Befriending the Rocks

Pennslyvania Trail

Pennslyvania Trail

For many, the word “trail” conjures up a picture of a flat, peaceful path, winding aimlessly through a picturesque backdrop of blooming posies. Or it may bring to mind a straight, rutted country road leading to the home of someone’s grandmother. Or then again, the word “trail” may evoke an image of a lengthy dirt lane snaking through the countryside. Whatever the image, the “trail” in our heads is more often than not much different from the Appalachian Trail.

So when you tell someone that you’re going to hike the Appalachian Trail, they often think that you are merely going for a long walk through the woods. Still, most of those who enjoy the outdoors would like to have the opportunity to hike along a scenic trail. What many who have never seen the trail believe, however, is that even though the terrain may prove challenging at times, really, after all, it’s just a trail.

Yes, at times it is just a trail. At others, however, it’s much more. You see, there are a lot of rocks on the Appalachian Trail. And when I say rocks, I don’t mean the kind you pick up to skim across a lake. Sure, there are some like those. But there are also sharp, jagged rocks, and trash can size rocks, and compact car size boulders. Some you have to climb over using your hands; some are knives edges, with drop-offs on either side of sometimes several hundred feet. You can slip on a wet rock and take a tumble or worse. Sometimes a strategic approach, for which rocks to step on in order to advance from point A to point B, is necessary. In fact, one state in particular is so noted for its rocks that it has earned the nickname Rocksylvania.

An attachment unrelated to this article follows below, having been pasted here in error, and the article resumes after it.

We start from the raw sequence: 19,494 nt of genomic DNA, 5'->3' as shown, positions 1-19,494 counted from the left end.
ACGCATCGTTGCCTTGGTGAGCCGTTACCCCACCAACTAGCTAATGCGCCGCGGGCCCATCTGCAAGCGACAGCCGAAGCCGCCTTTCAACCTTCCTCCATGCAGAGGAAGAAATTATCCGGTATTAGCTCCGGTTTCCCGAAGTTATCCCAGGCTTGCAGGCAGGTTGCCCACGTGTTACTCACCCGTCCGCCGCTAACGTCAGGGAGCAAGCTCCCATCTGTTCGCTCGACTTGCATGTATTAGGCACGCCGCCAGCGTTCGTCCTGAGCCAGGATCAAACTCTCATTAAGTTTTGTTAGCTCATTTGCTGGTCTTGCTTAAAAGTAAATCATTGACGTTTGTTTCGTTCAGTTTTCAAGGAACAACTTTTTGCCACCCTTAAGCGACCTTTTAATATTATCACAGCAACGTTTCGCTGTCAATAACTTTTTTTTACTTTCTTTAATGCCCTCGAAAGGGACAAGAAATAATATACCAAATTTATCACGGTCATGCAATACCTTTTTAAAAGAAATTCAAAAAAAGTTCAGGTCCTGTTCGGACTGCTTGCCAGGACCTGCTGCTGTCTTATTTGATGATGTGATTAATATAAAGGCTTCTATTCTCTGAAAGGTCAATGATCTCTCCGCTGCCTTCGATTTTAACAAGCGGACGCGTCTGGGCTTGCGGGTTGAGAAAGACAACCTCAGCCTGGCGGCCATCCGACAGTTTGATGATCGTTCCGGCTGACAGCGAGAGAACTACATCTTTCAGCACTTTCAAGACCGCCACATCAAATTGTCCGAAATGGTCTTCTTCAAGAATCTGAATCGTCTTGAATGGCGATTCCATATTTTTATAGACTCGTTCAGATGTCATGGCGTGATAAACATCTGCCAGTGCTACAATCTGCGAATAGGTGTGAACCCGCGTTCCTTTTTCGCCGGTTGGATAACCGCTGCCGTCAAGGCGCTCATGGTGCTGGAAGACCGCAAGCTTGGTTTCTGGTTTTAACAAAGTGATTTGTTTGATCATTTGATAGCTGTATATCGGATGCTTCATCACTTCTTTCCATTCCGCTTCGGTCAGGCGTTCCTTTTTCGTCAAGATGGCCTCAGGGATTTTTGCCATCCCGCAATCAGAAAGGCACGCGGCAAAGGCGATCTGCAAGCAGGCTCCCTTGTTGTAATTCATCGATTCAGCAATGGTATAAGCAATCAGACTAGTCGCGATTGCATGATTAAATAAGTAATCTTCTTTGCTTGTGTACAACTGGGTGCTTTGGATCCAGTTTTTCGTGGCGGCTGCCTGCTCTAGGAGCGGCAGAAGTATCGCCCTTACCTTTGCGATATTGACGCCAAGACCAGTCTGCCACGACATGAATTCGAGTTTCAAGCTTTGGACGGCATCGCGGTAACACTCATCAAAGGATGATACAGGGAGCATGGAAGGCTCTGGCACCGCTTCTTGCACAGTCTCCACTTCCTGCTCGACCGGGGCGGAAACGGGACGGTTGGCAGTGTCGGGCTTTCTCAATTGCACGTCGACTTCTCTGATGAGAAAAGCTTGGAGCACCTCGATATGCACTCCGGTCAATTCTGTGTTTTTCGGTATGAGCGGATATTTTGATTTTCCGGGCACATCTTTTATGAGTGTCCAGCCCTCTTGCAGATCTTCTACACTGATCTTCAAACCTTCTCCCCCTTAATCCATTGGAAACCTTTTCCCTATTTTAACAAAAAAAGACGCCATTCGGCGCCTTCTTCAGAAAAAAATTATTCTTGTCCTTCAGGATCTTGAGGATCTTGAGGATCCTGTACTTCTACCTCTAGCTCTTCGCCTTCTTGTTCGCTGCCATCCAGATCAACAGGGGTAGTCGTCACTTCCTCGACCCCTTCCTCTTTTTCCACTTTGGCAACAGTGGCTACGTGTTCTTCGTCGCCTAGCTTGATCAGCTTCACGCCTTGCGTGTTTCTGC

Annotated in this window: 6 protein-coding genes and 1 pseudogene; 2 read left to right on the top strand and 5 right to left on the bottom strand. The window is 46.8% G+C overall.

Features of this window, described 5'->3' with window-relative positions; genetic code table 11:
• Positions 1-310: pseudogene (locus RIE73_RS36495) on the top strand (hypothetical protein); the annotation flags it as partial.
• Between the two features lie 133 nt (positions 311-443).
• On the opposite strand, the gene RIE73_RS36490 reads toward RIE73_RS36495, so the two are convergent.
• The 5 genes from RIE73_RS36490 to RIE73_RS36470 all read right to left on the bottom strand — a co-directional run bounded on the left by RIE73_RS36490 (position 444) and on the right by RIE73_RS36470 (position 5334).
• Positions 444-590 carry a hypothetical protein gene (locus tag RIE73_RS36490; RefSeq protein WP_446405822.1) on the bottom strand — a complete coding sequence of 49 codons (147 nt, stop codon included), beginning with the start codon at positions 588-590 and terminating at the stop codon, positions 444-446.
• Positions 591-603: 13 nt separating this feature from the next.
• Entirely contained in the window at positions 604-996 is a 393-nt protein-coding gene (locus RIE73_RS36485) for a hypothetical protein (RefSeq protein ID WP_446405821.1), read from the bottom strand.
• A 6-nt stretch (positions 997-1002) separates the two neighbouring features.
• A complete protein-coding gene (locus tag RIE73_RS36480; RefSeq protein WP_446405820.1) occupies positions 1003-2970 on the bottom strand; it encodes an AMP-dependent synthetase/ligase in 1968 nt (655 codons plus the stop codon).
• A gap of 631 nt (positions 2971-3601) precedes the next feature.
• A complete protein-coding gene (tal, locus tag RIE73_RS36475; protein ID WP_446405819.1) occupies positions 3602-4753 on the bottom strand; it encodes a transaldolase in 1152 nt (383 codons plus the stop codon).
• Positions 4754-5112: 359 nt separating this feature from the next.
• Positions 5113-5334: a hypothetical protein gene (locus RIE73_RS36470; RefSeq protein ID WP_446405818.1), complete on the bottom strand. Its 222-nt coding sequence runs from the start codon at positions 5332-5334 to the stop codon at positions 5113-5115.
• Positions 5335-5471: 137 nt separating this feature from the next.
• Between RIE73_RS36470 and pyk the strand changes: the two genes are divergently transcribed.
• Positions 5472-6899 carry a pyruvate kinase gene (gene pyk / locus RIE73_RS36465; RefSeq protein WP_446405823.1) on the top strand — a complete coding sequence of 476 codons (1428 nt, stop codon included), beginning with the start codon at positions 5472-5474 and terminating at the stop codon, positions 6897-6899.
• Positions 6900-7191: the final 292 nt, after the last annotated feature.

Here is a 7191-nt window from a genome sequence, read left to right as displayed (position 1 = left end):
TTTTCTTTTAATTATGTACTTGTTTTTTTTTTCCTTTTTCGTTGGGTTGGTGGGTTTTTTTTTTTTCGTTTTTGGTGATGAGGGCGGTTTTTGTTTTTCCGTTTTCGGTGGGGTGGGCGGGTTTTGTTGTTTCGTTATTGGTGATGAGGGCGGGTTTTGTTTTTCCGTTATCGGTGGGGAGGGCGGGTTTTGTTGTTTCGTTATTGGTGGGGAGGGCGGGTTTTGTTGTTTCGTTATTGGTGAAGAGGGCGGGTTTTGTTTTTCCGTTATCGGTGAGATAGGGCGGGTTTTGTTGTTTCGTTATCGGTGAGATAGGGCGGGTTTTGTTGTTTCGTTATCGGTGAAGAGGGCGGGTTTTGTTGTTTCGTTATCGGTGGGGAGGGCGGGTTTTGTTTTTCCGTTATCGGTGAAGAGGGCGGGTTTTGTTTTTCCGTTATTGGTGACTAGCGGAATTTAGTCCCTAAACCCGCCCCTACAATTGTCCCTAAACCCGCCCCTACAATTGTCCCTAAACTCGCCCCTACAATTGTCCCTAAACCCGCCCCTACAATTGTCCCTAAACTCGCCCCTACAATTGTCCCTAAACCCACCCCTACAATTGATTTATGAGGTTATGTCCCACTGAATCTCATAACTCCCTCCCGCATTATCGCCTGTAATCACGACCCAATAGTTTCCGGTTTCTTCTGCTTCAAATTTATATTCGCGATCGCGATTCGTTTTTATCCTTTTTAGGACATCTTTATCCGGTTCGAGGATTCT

While some rocks do prove challenging to navigate over or around, some may actually help you with your hike. There are stepping stone rocks over streams. There are also staircase rocks that make certain portions of the trail easier to negotiate. There are even occasionally chair-like rocks, jutting out of a mountain, that appear just when you need a place to rest.

Rocks on the Appalachian Trail may indeed become my enemy; however, as I hike the trail I’m going to try to befriend them. After all, why should we view them as adversaries when we will have to encounter them daily? Would you rather consider the rocks obstacles that hinder your advancement to Maine or as companions that quite often offer you a more direct route? Rocks perhaps at times will complicate my movement, but at others they may afford me one of those views that previously I’ve only seen in pictures. Many a day, a rock has been a place to sit to enjoy a scenic vista and a peaceful interlude. The more we come to accept our daily duels with rocks, the more we will appreciate our walk along the Appalachian Trail.

Categories: 2013 AT Hike Prep. | Leave a comment

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